Readme, methods & Spikes

Summary

  1. Readme file.
  2. Methods
  3. Spikes

Session

I didn’t do much last week (at least it felt like it), I fixed the two macbooks and I had to do small “hacking”, I discovered about daemons and launchd.plist in my research to fix the odd behavior I was having.

I found SleepWatcher by Bernhard Baer

SleepWatcher is a command line tool (daemon) that monitors sleep, wakeup and idleness of a Mac, It can be used to execute a Unix command when the Mac or the display of the Mac goes to sleep mode or wakes up, after a given time without user interaction.

I had a problem with the screen of the MacBook I am using and I couldn’t make it go to sleep, so I found the command pmset sleepnow that sends directly to sleep the MacBook and this was working, so with the SleepWatcher tool, I was able to trigger this command as soon as the screen was going to sleep.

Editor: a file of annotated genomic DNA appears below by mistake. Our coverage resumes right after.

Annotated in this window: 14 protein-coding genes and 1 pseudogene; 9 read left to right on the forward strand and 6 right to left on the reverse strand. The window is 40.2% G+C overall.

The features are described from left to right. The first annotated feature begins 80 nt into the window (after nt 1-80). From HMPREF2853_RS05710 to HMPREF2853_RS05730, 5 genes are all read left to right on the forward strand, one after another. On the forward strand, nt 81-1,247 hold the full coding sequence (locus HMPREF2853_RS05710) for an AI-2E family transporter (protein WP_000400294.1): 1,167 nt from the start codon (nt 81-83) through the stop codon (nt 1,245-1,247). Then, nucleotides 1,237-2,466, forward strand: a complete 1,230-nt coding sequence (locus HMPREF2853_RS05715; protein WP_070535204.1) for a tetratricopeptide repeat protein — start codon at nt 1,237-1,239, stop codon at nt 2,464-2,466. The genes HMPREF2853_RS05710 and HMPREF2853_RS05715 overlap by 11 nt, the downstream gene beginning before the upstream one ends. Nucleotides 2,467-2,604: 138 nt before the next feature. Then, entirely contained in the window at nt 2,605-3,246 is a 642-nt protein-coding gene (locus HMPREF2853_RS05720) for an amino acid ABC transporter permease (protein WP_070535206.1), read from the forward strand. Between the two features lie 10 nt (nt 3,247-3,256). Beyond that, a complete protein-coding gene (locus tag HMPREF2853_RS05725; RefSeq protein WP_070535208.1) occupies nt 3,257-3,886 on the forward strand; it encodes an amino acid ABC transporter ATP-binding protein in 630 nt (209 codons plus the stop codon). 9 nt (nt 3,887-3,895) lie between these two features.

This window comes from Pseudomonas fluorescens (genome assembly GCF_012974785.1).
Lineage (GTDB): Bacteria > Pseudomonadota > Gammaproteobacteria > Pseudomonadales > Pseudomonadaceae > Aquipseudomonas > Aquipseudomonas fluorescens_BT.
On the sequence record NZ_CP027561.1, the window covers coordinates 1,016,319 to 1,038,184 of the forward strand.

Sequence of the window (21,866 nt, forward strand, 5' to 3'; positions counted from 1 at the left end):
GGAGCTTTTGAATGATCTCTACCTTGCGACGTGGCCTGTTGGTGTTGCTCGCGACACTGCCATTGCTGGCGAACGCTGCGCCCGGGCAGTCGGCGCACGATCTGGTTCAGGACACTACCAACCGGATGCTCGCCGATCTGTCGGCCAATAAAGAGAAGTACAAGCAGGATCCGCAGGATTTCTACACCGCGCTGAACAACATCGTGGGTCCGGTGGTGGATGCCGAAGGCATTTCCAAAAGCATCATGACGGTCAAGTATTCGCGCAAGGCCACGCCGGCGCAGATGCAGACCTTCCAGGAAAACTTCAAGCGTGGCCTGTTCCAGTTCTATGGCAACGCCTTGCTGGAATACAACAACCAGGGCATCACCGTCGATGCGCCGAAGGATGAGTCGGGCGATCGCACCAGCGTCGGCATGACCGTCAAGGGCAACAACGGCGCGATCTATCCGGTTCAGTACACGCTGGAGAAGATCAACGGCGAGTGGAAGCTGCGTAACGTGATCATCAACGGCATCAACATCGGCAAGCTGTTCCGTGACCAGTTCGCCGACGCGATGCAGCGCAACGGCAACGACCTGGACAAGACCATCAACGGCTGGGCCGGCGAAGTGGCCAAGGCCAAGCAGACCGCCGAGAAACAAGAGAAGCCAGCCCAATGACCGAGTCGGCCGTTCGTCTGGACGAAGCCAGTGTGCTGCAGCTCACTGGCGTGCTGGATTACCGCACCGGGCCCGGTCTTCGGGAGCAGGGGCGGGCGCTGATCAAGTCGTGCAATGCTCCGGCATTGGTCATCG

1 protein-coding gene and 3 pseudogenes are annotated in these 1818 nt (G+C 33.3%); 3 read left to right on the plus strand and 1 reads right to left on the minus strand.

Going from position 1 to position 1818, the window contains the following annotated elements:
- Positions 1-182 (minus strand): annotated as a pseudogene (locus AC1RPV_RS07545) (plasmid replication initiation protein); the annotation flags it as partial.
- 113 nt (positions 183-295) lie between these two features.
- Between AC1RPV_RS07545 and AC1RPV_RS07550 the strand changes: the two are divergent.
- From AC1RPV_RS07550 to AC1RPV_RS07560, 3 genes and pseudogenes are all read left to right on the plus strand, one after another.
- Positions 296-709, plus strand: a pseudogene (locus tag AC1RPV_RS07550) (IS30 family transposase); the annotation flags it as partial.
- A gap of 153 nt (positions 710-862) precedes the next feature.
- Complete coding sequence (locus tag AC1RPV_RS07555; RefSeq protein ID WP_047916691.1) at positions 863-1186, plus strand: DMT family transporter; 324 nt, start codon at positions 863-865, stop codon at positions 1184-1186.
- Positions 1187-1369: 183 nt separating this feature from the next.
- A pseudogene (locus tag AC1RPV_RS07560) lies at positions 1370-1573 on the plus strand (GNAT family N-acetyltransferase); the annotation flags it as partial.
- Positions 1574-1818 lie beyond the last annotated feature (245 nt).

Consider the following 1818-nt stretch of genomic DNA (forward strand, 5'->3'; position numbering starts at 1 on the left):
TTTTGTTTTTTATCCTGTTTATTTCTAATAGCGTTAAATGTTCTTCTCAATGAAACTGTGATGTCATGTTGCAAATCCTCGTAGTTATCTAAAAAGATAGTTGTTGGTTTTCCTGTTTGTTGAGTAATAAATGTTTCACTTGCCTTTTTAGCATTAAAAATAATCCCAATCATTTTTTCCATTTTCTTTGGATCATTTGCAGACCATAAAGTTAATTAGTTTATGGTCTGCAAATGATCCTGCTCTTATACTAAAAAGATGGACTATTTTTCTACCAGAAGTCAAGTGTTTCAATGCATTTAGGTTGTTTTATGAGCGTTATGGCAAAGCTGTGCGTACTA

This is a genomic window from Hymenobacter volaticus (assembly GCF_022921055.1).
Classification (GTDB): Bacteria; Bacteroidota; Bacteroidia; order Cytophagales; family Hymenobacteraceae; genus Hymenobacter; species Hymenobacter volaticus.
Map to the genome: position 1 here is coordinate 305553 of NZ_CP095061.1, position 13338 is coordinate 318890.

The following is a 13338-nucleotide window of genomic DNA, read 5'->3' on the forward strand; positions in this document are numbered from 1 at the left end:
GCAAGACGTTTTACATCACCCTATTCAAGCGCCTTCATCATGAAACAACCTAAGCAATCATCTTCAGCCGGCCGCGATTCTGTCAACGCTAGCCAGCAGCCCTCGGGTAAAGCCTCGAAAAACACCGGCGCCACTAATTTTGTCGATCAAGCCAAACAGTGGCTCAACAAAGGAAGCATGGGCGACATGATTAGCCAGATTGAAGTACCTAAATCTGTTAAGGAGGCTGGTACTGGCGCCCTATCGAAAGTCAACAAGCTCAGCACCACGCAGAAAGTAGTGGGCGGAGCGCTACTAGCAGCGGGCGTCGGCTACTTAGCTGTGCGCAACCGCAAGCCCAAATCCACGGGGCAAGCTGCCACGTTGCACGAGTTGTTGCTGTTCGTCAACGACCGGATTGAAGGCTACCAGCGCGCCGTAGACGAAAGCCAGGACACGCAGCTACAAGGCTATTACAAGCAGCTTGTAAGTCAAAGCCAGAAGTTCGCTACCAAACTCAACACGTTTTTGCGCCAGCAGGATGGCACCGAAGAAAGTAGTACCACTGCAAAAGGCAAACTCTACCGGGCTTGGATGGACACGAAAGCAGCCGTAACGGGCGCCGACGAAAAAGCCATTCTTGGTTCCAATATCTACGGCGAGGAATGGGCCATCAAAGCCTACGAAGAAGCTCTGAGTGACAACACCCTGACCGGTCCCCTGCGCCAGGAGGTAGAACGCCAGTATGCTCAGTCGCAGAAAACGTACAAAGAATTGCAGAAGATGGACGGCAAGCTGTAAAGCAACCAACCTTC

So I don’t have a full working MacBook but from two broken MacBooks I was able to get one working, in terms of performance is working nice, the only thing is that the display sleep doesn’t work, but with this I fixed.

1. Readme file

AirCrewMentor took a look at the Readme file I had little improved and started to correct it, since it wasn’t really useful at all.

So here is the structure we are using on our Readme file:

  • Mortgage Calculator.
    • Installation
    • Usage
      • On Node.js
      • On the browser
    • Methods.
      • MortgageCalculator.getMaxMortgage
        • Options
      • MortgageCalculator.formatMoney
        • Number
        • Options
    • Contributor notes: